|U.S. Disciplinary Barracks, Fort Leavenworth, Kansas|
On Friday, March 16, 2012, Robert Bales, the U.S. soldier accused of killing sixteen Afghan civilians on March 11, 2012, was flown from Kuwait to the military’s only maximum-security prison at Fort Leavenworth, Kansas. Although Bales is now in the U.S., where he is being held in pre-trial detention, his military tribunal proceedings may take place in Afghanistan. However, the Afghan government has demanded that Bales be tried in an Afghan tribunal. If Bales is convicted he could receive the death penalty, according to Defense Secretary Leon Panetta.
The fact that it has taken a mere six days from the time of the killings to Bales’ removal to the United States highlights the magnitude of the case and the United States’ sense of urgency in preventing Bales’ from being subjected to an Afghan tribunal, where Bales would likely not be afforded the same Due Process that a United States court or even military tribunal would afford him.
Until this past Friday, military officials had kept Bales’ identity under wraps and as result little was known about him. Now, as more information has been released about Bales’ character, a conflicting image has emerged. Bales’ lawyer, John Henry Browne, has said that Bales and the other members of his camp were upset that one of their men was severely injured the day prior to the incident. Browne said Bales saw his friend’s leg blown off the day before the killings. This fact may prove to be one that is emphasized by the prosecution in establishing Bales’ motive for the senseless killings. Others that knew the soldier appeared to be in disbelief that Bales was the suspect in the incident. One of Bales’ neighbors “[could]n’t believe it was [Bales],” recalling the soldier as being kind-hearted.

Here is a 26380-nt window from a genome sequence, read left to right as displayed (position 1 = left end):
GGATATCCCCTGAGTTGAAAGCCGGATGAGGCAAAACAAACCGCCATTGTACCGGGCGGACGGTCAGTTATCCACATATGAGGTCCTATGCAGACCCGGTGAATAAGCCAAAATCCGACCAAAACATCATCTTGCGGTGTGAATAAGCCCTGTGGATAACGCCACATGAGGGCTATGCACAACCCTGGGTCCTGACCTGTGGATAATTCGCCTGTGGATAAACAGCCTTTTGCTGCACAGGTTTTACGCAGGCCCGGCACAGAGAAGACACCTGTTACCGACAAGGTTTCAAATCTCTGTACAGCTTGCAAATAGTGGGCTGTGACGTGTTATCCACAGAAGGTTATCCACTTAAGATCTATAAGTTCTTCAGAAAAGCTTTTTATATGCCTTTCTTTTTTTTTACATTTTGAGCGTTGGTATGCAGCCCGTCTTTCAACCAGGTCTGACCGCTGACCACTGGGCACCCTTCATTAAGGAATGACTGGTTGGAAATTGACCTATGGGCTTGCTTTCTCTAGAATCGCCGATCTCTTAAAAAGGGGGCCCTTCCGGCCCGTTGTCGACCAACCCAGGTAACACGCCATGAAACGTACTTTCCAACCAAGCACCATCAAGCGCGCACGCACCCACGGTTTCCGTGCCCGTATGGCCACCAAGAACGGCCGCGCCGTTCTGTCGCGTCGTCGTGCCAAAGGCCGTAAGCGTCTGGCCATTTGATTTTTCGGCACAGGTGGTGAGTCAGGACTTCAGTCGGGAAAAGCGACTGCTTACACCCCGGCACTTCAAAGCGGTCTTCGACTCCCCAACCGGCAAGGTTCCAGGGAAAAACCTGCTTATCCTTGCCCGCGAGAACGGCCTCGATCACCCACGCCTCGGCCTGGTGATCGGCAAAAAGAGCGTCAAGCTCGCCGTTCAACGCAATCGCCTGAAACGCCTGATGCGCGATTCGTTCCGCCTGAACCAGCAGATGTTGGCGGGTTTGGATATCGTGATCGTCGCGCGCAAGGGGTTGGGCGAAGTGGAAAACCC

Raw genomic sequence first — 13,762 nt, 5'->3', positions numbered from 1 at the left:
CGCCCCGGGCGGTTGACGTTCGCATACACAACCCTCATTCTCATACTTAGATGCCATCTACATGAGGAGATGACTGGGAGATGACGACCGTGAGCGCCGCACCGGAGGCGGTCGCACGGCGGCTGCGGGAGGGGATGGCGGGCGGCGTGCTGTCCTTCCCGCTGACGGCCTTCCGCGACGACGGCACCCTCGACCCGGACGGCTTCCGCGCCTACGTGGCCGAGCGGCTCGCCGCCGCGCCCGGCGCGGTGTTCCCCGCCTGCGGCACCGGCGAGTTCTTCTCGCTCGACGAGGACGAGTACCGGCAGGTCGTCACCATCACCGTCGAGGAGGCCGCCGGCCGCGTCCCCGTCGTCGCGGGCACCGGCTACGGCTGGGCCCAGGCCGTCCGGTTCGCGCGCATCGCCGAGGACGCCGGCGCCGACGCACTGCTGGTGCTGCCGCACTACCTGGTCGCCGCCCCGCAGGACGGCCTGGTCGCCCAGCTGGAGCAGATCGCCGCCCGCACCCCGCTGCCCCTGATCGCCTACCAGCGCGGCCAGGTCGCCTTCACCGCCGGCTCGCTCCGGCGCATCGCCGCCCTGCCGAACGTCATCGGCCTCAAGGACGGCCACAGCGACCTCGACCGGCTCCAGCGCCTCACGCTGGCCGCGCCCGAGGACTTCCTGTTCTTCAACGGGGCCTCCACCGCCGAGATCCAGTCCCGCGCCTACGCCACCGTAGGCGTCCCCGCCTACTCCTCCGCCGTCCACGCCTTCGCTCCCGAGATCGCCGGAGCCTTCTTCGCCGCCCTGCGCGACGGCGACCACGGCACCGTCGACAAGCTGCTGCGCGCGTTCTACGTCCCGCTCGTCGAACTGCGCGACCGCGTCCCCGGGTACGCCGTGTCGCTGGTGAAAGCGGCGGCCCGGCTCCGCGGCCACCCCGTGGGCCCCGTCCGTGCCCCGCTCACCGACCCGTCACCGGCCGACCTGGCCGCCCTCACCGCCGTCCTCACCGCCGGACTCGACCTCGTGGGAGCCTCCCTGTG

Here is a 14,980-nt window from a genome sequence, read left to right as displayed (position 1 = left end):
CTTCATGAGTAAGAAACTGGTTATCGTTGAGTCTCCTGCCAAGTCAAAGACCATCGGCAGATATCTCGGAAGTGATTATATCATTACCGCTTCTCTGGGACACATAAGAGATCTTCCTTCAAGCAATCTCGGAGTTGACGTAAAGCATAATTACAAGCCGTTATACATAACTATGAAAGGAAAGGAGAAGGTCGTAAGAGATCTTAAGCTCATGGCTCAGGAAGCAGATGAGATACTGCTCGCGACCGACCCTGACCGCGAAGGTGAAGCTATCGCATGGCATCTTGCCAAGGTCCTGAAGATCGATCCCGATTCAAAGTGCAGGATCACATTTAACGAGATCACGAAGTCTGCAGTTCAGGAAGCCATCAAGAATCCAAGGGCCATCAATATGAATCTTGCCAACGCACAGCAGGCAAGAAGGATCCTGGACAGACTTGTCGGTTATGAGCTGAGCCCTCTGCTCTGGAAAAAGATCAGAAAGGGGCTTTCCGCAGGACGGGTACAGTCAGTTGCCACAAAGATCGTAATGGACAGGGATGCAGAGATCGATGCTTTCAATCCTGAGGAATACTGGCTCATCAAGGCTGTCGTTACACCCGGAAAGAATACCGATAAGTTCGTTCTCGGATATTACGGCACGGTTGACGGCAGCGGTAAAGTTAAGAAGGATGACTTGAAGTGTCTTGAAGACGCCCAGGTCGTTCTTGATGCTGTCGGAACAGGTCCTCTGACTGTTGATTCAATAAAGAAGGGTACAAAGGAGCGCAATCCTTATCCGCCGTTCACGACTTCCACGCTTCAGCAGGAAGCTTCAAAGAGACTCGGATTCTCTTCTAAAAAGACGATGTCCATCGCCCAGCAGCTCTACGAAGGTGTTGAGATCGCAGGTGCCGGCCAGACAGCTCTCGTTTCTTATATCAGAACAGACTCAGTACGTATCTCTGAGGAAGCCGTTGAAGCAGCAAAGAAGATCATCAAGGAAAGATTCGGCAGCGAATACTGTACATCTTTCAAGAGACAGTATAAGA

Conversely, Bales has had previous encounters with trouble. For example, in 2002, Bales was arrested for assaulting a girlfriend in Tacoma, Washington where he pleaded not guilty but was required to receive twenty hours of anger management counseling, after which the case was dismissed. Also, in 2009 Bales was required to pay $1,000 in fines and restitution in connection with a hit-and-run charge which was ultimately dismissed.
Bales’ mental state during the killings has been a subject of debate recently as questions of alcohol use and possible post-traumatic stress disorder (PTSD) have surfaced. The possible involvement of alcohol is being investigated as bottles of alcohol were found near Bales’ camp. This past Friday, a senior U.S. defense official, speaking on condition of anonymity, said that Bales was drinking before the attack, in violation of a U.S. military order banning alcohol in war zones. If alcohol was involved, it may play a part in how the defense argues Bales’ mental state at the time of the killings. Furthermore, Browne said that although he does not know as of yet whether Bales was suffering from PTSD, that it may be an issue at trial if experts believe it to be relevant.
As Bales’ case progresses, more information is sure to emerge regarding both his mental state and his moral character. New facts are likely to emerge in the coming days regarding a possible motive that Bales may have had in connection with the killings and/or whether he had complete control over his faculties when he allegedly killed sixteen Afghan civilians. Whether it was alcohol related, a result of PTSD caused by witnessing his friend’s leg being blown off, or just a willful act of violence, Browne must work to put together a defense theory or else Bales could face the death penalty.
Blogger, Criminal Law Brief